Moscow, Belgium



Moscow, Belgium
(Run Time: 102 Minutes) Marginal for Children

Barbara Sarafian and Jurgen Delneat in Neoclassic Films’ “Moscow, Belgium” (2008).

Barbara Sarafian and Jurgen Delneat in Neoclassic Films’ “Moscow, Belgium” (2008).

This is a chick flick, European-style. It has all the components needed to qualify for the genre, an overly sympathetic female protagonist, 41-year old Matty (Barbara Sarafian), two men, philandering husband Werner (Johan Heldenbergh) and a much younger suitor, 29-year-old truck driver with an anger management problem, Johnny (Jurgen Delneat), both of whom have more flaws than you can shake a stick at, and wonderfully sympathetic women surrounding the protagonist. Poor Matty is presented with a classic Hobson’s choice. Apparently the choice of rejecting both of the jerky men available to her is not an option to be considered. Matty’s confidants are her 17-year old daughter, Vera (Anemone Valcke), who is in love with another woman (certainly not a man, the cads)!, and her fellow postal clerk, both of whom are empathetic, understanding, and full of wise advice.
Even though this is pretty much a man-hating film, Sarafian gives a wonderful performance as the woman wronged by her husband and pursued by Johnny. Her performance is the best part of the movie, although all the actors give good performances. Delneat’s experience heretofore has been basically limited to the stage, and acting in the movies is a relatively new experience for him. Director Christophe Van Rompaey has a good eye for the problems with which a woman can be faced when she has three children and her husband runs off with another woman.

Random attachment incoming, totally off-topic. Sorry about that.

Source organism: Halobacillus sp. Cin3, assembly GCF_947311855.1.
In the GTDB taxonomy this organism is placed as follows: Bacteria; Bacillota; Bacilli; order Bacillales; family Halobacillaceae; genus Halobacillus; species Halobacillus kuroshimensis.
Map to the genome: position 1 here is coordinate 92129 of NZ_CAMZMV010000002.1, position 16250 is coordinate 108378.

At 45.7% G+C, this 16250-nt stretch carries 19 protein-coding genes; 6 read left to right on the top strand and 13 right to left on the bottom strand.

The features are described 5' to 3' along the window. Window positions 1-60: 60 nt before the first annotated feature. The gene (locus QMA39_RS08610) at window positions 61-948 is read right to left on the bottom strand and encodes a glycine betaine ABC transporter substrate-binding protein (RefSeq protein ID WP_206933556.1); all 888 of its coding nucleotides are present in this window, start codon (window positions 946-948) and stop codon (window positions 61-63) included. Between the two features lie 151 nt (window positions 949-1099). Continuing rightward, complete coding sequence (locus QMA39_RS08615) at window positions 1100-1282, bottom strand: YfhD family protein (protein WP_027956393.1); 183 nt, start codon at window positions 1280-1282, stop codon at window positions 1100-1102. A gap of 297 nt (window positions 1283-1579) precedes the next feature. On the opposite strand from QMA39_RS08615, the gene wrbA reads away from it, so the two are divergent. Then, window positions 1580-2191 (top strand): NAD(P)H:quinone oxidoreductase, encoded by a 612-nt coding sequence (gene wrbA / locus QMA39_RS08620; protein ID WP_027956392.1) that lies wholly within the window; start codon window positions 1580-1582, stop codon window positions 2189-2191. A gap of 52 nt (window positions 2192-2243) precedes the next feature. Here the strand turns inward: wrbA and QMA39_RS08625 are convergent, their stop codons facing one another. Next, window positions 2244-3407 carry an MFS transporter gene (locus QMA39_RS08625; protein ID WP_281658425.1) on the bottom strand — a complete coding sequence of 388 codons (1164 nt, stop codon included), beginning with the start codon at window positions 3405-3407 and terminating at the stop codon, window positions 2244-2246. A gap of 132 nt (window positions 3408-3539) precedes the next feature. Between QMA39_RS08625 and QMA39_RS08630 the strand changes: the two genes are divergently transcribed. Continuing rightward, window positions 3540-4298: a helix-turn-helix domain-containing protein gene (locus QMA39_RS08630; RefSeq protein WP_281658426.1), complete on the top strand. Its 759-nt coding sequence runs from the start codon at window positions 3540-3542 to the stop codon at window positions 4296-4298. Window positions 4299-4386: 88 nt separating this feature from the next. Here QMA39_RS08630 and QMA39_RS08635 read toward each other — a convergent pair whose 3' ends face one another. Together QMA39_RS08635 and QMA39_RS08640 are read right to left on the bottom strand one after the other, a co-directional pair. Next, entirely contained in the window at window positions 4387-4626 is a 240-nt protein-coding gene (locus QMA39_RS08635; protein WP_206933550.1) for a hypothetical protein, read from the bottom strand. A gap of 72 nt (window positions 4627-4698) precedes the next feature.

Even though Sarafian carries the movie (she is in almost every scene), Valcke, as her daughter, could be the person who gives the breakout performance here. She’s young, beautiful, and believable.
The setting for the movie is in a depressing small Belgium town, which mirrors the tone of the movie. There is not much humor here. The film starts with a long close-up of Matty’s haggard face with her hair in a mess, and it proceeds downhill from there in terms of joie de vivre.
Chick flick though it may be, it is far better than the chick flicks put out by American studios. Unlike the American genre, this is one that a man can sit through and in which he can become involved, even if he doesn’t see any admirable male in the film. (In Flemish/Dutch).


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